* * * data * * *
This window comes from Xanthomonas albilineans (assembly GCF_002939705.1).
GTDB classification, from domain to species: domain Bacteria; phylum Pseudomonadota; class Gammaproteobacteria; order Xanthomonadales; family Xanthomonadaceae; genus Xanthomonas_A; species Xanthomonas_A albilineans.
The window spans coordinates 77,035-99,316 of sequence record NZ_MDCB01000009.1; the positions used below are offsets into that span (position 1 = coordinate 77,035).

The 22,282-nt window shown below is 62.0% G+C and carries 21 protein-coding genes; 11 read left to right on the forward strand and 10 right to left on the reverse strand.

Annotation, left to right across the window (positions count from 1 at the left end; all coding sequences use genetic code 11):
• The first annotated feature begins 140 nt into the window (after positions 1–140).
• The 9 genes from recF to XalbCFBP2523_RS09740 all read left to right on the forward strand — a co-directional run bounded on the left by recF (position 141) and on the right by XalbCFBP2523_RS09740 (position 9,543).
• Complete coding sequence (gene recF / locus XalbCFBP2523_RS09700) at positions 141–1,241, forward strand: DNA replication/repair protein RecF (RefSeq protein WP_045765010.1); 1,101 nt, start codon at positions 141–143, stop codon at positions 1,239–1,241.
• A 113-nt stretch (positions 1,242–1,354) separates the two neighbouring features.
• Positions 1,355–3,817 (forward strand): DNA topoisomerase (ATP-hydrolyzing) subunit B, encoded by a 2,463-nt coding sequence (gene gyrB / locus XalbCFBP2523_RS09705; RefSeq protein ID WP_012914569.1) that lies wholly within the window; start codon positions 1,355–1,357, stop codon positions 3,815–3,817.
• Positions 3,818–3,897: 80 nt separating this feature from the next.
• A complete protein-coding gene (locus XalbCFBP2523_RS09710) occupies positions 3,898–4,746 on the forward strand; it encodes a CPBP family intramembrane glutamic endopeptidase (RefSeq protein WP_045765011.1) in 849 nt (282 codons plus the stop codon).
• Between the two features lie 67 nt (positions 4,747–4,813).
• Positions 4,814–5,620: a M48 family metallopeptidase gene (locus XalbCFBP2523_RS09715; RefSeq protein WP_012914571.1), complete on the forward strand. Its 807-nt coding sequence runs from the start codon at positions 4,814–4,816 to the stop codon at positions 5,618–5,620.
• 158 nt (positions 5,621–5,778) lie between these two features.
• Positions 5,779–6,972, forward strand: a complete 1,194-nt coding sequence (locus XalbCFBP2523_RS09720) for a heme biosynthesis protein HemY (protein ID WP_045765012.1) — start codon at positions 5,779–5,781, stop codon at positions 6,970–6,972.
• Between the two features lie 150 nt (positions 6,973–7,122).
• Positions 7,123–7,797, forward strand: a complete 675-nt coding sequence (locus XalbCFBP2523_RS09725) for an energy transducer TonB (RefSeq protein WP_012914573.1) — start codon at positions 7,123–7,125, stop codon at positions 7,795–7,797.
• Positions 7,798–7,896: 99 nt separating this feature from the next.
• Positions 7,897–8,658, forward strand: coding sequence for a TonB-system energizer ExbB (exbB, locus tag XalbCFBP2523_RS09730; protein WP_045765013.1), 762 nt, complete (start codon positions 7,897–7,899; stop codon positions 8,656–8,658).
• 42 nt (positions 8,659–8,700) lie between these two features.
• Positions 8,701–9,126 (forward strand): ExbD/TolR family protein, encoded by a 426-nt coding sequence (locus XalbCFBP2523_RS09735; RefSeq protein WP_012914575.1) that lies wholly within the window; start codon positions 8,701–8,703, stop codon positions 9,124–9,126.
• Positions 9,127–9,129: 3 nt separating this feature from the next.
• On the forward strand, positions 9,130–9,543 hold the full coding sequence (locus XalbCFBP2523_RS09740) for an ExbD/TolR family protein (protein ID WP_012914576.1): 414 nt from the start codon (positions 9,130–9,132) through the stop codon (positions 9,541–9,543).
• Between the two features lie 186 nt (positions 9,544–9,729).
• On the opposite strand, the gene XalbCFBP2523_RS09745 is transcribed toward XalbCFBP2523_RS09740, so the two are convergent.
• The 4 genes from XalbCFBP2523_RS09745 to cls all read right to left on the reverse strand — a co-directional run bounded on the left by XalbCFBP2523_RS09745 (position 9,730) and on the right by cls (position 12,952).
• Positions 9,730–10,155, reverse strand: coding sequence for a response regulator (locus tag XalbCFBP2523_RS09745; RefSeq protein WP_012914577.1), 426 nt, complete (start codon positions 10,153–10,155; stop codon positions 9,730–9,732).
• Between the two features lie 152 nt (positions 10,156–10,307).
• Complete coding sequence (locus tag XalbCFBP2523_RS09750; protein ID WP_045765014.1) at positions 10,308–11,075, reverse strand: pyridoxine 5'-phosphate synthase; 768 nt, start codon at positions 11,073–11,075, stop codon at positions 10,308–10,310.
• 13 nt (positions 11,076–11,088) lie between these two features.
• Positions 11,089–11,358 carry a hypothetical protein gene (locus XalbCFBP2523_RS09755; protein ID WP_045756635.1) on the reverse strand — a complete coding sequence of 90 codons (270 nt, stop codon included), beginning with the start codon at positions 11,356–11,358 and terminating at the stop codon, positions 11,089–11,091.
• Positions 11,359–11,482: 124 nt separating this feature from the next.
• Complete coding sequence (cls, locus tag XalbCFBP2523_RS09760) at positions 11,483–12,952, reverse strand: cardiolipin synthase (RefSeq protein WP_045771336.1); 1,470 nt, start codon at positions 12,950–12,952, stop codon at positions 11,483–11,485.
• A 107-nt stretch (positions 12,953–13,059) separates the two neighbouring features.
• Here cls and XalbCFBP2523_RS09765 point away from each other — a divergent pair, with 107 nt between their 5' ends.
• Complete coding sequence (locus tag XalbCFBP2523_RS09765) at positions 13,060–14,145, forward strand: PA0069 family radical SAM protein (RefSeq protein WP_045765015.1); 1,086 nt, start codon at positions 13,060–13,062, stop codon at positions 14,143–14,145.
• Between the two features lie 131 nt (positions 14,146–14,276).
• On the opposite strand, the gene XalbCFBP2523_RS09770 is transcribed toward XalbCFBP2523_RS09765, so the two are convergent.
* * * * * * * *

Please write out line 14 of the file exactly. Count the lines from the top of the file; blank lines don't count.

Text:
• Positions 4,814–5,620: a M48 family metallopeptidase gene (locus XalbCFBP2523_RS09715; RefSeq protein WP_012914571.1), complete on the forward strand. Its 807-nt coding sequence runs from the start codon at positions 4,814–4,816 to the stop codon at positions 5,618–5,620.